CV vs. resume: Whats the difference?
The best way to understand the differences between CVs vs. resumes is with examples. Study the examples below to see how the two documents compare.
What to include in a CV and who should use one
CVs offer a lot of variety and many choices in terms of which sections the job seeker should include. Some are required and others are optional. What you include will depend on your experience level and the role to which you are applying.
Here are 12 sections to consider when learning how to write a CV:
Curriculum vitae sample
Required CV sections:
Include your name and contact information here. Including your complete mailing address is no longer necessary, but your location is, so be sure to add your city and state.
A professional summary should consist of three to five sentences that offer a high-level glimpse into your most relevant skills and your top professional achievements.
Use bullet points to highlight your unique skills, specifically as they relate to the role you seek. Dont forget to include in this section a mix of hard and soft skills.
Education often takes a high-profile role on a CV. Since CVs are usually used in industries like the sciences, law, medicine and academia — which require higher education — you'll want to list your degrees after high school only.
Here, make a reverse-chronological list of your past employers, starting with your most recent or current role. For each, add job titles, dates of employment, and location. Also for each, add bullet points that explain your job responsibilities and include at least one quantifiable metric that shows the impact of your work.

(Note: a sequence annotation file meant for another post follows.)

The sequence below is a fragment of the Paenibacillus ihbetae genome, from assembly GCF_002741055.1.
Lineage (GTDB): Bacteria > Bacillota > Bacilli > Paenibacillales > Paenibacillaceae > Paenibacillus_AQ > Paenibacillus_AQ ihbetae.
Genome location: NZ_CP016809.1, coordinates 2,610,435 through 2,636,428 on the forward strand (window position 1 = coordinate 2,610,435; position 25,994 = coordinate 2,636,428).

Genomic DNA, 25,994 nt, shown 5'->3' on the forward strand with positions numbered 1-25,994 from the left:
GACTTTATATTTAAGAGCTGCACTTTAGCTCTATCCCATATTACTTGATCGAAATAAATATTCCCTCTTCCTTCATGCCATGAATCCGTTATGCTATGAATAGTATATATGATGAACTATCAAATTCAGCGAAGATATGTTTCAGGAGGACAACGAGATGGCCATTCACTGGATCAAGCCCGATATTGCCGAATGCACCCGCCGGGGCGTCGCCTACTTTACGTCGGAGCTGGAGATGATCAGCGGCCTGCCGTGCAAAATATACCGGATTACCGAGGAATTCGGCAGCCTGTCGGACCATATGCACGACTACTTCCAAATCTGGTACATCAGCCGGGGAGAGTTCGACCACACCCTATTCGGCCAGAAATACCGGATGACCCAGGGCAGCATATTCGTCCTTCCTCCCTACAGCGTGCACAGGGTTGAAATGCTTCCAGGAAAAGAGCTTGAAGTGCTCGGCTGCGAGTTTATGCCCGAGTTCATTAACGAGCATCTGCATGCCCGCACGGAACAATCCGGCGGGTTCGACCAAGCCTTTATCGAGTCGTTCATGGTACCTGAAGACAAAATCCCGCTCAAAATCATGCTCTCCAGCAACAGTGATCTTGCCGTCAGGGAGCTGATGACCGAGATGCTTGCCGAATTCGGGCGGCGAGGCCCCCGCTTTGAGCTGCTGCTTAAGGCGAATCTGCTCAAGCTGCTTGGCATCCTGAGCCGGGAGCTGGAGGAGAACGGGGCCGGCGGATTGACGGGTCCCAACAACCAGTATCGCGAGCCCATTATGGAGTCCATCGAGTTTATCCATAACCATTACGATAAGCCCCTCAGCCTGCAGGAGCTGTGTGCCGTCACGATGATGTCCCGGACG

Optional CV sections:
Add this section to highlight the industry-relevant associations to which you belong.
If you have won any professional or academic awards that are relevant to the job to which youre applying, list them here.
Grants and fellowships:
This section is most common in fields like academia, medicine or law, where you might receive a grant or a fellowship. Add this to show that your work is valued and backed by your field.
Certifications and licenses:
List any relevant professional certifications or licenses you have earned here.
In some fields, its common to list the conferences youve attended. This is especially important if you have given a lecture, a keynote, or presented your work or research.
If you have written articles or research papers that have been published, list them here. The same goes for published works of fiction, nonfiction, poetry and other books.
Whether you choose a resume or a CV will depend on the industry and the role you seek. The vast majority of job seekers in the U.S. will want to choose a resume. However, those job seekers who are applying for work in academia, the sciences, law or medicine should choose to write a CV.
No. In the U.S., CVs and resumes are different documents and have different uses. However, if you are an American who is applying for work in Europe and you are asked to send the hiring manager a CV, what they actually mean is to send in your resume.
In the U.S., CVs are used primarily by job seekers who are applying for positions in academia, sciences, medicine or law. All other job seekers should choose a resume.